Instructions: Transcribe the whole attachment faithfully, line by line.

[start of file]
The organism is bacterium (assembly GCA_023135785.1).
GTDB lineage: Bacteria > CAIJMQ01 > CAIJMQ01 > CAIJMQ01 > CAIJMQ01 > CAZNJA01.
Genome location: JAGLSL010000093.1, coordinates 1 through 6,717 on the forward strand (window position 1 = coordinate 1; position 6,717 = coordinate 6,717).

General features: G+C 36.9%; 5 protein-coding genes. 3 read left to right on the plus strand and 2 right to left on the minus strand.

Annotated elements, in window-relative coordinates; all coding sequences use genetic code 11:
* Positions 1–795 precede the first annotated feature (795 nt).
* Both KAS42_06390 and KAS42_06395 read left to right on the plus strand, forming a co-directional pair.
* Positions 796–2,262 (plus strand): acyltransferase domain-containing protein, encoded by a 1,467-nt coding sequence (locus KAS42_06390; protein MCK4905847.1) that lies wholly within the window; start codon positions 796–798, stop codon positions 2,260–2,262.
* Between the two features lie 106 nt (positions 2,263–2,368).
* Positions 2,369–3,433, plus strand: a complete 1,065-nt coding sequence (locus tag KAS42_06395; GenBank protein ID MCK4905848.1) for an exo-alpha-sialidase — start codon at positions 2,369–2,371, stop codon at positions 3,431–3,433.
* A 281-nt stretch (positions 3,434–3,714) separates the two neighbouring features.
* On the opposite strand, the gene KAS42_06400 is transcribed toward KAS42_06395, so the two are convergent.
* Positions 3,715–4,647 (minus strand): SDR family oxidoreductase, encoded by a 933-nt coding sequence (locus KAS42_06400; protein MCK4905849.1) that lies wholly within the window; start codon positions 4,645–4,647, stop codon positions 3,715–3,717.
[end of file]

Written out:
The organism is bacterium (assembly GCA_023135785.1).
GTDB lineage: Bacteria > CAIJMQ01 > CAIJMQ01 > CAIJMQ01 > CAIJMQ01 > CAZNJA01.
Genome location: JAGLSL010000093.1, coordinates 1 through 6,717 on the forward strand (window position 1 = coordinate 1; position 6,717 = coordinate 6,717).

General features: G+C 36.9%; 5 protein-coding genes. 3 read left to right on the plus strand and 2 right to left on the minus strand.

Annotated elements, in window-relative coordinates; all coding sequences use genetic code 11:
* Positions 1–795 precede the first annotated feature (795 nt).
* Both KAS42_06390 and KAS42_06395 read left to right on the plus strand, forming a co-directional pair.
* Positions 796–2,262 (plus strand): acyltransferase domain-containing protein, encoded by a 1,467-nt coding sequence (locus KAS42_06390; protein MCK4905847.1) that lies wholly within the window; start codon positions 796–798, stop codon positions 2,260–2,262.
* Between the two features lie 106 nt (positions 2,263–2,368).
* Positions 2,369–3,433, plus strand: a complete 1,065-nt coding sequence (locus tag KAS42_06395; GenBank protein ID MCK4905848.1) for an exo-alpha-sialidase — start codon at positions 2,369–2,371, stop codon at positions 3,431–3,433.
* A 281-nt stretch (positions 3,434–3,714) separates the two neighbouring features.
* On the opposite strand, the gene KAS42_06400 is transcribed toward KAS42_06395, so the two are convergent.
* Positions 3,715–4,647 (minus strand): SDR family oxidoreductase, encoded by a 933-nt coding sequence (locus KAS42_06400; protein MCK4905849.1) that lies wholly within the window; start codon positions 4,645–4,647, stop codon positions 3,715–3,717.